At this point, I should probably back up and inform anyone who does not already know about Shakespeare’s most famous stage direction. In Act 3, Scene 3 of The Winter’s Tale, the nobleman Antigonus abandons the baby Perdita on the fictional seacoast of “Bohemia” as a mounting storm threatens to prevent his passage home. Antigonus tells us about the prophetic dream he had last night, comments on the “savage clamor” of the thunder, exclaims “This is the chase: I am gone forever” and then…
Exit, pursued by a bear.
Reading that, as you did just now, fills your head with images. That’s what drama does – literature and poetry can too, of course, but the images created there don’t need to be literal; they can just be feelings or impressions, nascent or half-formed. Drama needs to be tangible. We create it on the page in order to build it on the stage. Shakespeare gives us an infinite variety of choices on how to do so simply by giving us very little information: five words, succinct and clear in meaning. “Exit” – not “enter” or “cross” or “hula hoop.” “Pursued” – not “followed” or “chased” or “accompanied.” “A bear” – not “several bears” or “a fearsome beast” or “your mother.” That’s what we know, and from there each production makes choices about which story it wants to tell. There will be at least as many versions of Exit, pursued by a bear as there are productions of The Winter’s Tale.
I say “at least” because you don’t need to do The Winter’s Tale in order to co opt the theatricality of this moment for a totally different purpose. At the BFC, we’ve applied these theatrics to keep order amongst our presenters. Like Antigonus, they will hear the “savage clamor” of thunder at the fateful two-minute mark, and they have 120 precious seconds to finish their presentation before the Bear appears to chase them from the stage.
“Of all the Blackfriars’ excellent contributions to the scholarship of theatrical practice, your greatest is the good-humored deflation of the conference paper to its essence, and policing that so brilliantly with the bear. It speaks volumes that we don’t speak volumes…”
I’m serious. A Bear. Okay, well, maybe it’s a graduate student in a Bear suit, but still – a BEAR.
“The idea of the bear was a brilliant brainstorm of a funny, non-personal way to keep us all as presenters conscious of focusing and limiting our comments. It is now in the DNA of the conference and performs a service sorely lacking at the other professional meetings I attend.”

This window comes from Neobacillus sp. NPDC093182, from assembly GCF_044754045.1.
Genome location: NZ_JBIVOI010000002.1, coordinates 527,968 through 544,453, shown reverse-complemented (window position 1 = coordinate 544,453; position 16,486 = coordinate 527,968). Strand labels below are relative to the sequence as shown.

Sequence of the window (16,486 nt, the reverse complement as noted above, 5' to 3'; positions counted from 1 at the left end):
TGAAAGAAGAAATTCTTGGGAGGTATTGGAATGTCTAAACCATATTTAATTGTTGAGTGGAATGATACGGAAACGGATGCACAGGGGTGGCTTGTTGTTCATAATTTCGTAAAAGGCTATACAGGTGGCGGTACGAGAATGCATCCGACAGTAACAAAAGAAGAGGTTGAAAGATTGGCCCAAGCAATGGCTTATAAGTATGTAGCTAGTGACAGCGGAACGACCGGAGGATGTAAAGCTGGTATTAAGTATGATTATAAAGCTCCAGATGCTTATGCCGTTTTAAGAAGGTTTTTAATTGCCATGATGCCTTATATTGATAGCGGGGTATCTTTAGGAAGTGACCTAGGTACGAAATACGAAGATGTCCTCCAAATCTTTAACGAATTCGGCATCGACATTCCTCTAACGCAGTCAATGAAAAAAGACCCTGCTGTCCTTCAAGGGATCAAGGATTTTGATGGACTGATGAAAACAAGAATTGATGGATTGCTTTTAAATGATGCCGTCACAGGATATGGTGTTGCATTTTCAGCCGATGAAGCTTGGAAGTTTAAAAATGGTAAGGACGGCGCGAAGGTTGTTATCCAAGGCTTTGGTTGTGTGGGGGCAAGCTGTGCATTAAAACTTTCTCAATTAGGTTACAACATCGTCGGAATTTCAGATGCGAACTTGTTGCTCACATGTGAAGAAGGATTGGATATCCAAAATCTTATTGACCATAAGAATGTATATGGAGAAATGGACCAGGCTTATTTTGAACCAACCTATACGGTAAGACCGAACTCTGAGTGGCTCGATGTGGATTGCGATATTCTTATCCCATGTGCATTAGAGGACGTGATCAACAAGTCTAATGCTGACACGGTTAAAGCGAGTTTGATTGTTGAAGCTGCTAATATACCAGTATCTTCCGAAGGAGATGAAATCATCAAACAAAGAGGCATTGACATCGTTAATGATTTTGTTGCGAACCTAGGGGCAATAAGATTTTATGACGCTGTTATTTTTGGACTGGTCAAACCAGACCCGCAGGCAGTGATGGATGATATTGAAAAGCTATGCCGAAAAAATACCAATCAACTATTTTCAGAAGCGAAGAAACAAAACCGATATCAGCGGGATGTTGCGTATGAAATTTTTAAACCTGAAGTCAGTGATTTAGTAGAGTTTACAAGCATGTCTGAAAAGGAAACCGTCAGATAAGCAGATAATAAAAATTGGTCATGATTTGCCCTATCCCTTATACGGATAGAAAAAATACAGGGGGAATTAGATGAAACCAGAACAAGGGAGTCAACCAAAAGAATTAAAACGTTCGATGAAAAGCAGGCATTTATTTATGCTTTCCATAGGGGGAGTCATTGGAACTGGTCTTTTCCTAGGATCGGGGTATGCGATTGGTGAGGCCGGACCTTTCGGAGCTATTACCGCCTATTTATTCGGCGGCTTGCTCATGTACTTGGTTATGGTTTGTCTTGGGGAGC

Bears are the best possible timekeepers.
“Please consider renting out the bear to other conferences.”
Usually, all the Bear has to do is appear, and the tardy presenter will shamefacedly remove themselves from the podium. Other times, the presenter may try to rush through the rest of their paper despite the approaching ursine threat, in which case the Bear will physically steal their paper (and any other presentation materials it can grab) and run away away. Sometimes, presenters get clever – I’ve seen attempts to plead with the Bear, dodge the Bear, and even bribe the Bear with offerings of honey. Other times, presenters get silly – they bait the Bear onto the stage so they can dance with it, or chase it around for a change. Regardless, they play. The Bear represents the constant threat that at any time during this “academic conference”, a play could break out.
“Leave it to the ASC to re-invent the academic conference. Short papers, lots of energy, the bear, and the actors. Will be hard to go back to the regular conferences.”
Page and stage have a lot to tell each other. It doesn’t take much to remind us of that. As we head into the season of gratitude, I am grateful for how deeply the spirit of play is embedded into the human soul and psyche. We cannot live without it. Theatre has the power to bring that playfulness to the forefront of the human experience in an infinite variety of ways. I encourage you to look for them — and when you find them, play with them.
**All quotes taken from responses provided by 2019 BFC attendees to a survey sent out by the American Shakespeare Center.